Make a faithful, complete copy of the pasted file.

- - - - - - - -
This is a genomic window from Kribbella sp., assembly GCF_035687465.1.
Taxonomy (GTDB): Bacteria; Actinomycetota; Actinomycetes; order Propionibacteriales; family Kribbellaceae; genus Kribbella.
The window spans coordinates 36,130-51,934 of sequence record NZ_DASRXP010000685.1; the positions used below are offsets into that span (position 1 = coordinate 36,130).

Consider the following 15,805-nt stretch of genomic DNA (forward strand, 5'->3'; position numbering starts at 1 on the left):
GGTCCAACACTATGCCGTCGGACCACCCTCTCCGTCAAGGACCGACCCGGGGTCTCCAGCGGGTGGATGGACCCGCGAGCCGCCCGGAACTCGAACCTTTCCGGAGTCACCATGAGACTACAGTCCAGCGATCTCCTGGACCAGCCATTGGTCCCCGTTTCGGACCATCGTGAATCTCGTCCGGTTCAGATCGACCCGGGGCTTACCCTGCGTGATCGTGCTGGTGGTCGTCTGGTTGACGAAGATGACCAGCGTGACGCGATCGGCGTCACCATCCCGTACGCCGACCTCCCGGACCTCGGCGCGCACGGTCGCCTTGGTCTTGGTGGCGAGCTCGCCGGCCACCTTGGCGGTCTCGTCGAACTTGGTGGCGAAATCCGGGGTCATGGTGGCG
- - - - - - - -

This is a genomic window from Kribbella sp., assembly GCF_035687465.1.
Taxonomy (GTDB): Bacteria; Actinomycetota; Actinomycetes; order Propionibacteriales; family Kribbellaceae; genus Kribbella.
The window spans coordinates 36,130-51,934 of sequence record NZ_DASRXP010000685.1; the positions used below are offsets into that span (position 1 = coordinate 36,130).

Consider the following 15,805-nt stretch of genomic DNA (forward strand, 5'->3'; position numbering starts at 1 on the left):
GGTCCAACACTATGCCGTCGGACCACCCTCTCCGTCAAGGACCGACCCGGGGTCTCCAGCGGGTGGATGGACCCGCGAGCCGCCCGGAACTCGAACCTTTCCGGAGTCACCATGAGACTACAGTCCAGCGATCTCCTGGACCAGCCATTGGTCCCCGTTTCGGACCATCGTGAATCTCGTCCGGTTCAGATCGACCCGGGGCTTACCCTGCGTGATCGTGCTGGTGGTCGTCTGGTTGACGAAGATGACCAGCGTGACGCGATCGGCGTCACCATCCCGTACGCCGACCTCCCGGACCTCGGCGCGCACGGTCGCCTTGGTCTTGGTGGCGAGCTCGCCGGCCACCTTGGCGGTCTCGTCGAACTTGGTGGCGAAATCCGGGGTCATGGTGGCG